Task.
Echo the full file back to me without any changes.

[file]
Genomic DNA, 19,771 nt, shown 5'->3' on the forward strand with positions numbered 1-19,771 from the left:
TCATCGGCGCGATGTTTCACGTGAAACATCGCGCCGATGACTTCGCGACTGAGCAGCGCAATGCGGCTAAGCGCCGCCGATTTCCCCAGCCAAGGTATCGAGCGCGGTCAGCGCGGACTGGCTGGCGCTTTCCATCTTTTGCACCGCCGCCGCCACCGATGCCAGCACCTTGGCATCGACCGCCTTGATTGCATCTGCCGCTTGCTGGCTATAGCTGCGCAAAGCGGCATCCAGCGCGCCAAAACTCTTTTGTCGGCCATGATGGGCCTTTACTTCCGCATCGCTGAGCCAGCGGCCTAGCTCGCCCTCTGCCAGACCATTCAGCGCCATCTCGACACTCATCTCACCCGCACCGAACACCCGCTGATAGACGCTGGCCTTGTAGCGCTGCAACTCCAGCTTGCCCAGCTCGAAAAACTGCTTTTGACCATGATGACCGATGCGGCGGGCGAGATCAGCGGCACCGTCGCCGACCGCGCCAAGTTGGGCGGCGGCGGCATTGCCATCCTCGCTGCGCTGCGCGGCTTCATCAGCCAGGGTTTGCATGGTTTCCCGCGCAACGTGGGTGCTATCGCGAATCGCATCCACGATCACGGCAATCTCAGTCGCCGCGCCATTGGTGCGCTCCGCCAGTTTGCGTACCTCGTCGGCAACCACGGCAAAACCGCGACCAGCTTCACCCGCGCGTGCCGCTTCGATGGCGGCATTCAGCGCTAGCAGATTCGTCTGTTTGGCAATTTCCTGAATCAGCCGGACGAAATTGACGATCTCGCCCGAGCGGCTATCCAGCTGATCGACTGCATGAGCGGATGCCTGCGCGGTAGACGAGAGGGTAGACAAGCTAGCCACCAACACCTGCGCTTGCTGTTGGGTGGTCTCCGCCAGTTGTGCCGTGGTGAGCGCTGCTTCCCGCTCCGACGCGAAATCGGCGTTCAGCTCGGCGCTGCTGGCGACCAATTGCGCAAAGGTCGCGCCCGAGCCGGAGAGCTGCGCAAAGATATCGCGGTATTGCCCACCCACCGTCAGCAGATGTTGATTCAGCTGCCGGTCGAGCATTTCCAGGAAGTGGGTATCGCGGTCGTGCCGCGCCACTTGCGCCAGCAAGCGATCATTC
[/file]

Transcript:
Genomic DNA, 19,771 nt, shown 5'->3' on the forward strand with positions numbered 1-19,771 from the left:
TCATCGGCGCGATGTTTCACGTGAAACATCGCGCCGATGACTTCGCGACTGAGCAGCGCAATGCGGCTAAGCGCCGCCGATTTCCCCAGCCAAGGTATCGAGCGCGGTCAGCGCGGACTGGCTGGCGCTTTCCATCTTTTGCACCGCCGCCGCCACCGATGCCAGCACCTTGGCATCGACCGCCTTGATTGCATCTGCCGCTTGCTGGCTATAGCTGCGCAAAGCGGCATCCAGCGCGCCAAAACTCTTTTGTCGGCCATGATGGGCCTTTACTTCCGCATCGCTGAGCCAGCGGCCTAGCTCGCCCTCTGCCAGACCATTCAGCGCCATCTCGACACTCATCTCACCCGCACCGAACACCCGCTGATAGACGCTGGCCTTGTAGCGCTGCAACTCCAGCTTGCCCAGCTCGAAAAACTGCTTTTGACCATGATGACCGATGCGGCGGGCGAGATCAGCGGCACCGTCGCCGACCGCGCCAAGTTGGGCGGCGGCGGCATTGCCATCCTCGCTGCGCTGCGCGGCTTCATCAGCCAGGGTTTGCATGGTTTCCCGCGCAACGTGGGTGCTATCGCGAATCGCATCCACGATCACGGCAATCTCAGTCGCCGCGCCATTGGTGCGCTCCGCCAGTTTGCGTACCTCGTCGGCAACCACGGCAAAACCGCGACCAGCTTCACCCGCGCGTGCCGCTTCGATGGCGGCATTCAGCGCTAGCAGATTCGTCTGTTTGGCAATTTCCTGAATCAGCCGGACGAAATTGACGATCTCGCCCGAGCGGCTATCCAGCTGATCGACTGCATGAGCGGATGCCTGCGCGGTAGACGAGAGGGTAGACAAGCTAGCCACCAACACCTGCGCTTGCTGTTGGGTGGTCTCCGCCAGTTGTGCCGTGGTGAGCGCTGCTTCCCGCTCCGACGCGAAATCGGCGTTCAGCTCGGCGCTGCTGGCGACCAATTGCGCAAAGGTCGCGCCCGAGCCGGAGAGCTGCGCAAAGATATCGCGGTATTGCCCACCCACCGTCAGCAGATGTTGATTCAGCTGCCGGTCGAGCATTTCCAGGAAGTGGGTATCGCGGTCGTGCCGCGCCACTTGCGCCAGCAAGCGATCATTC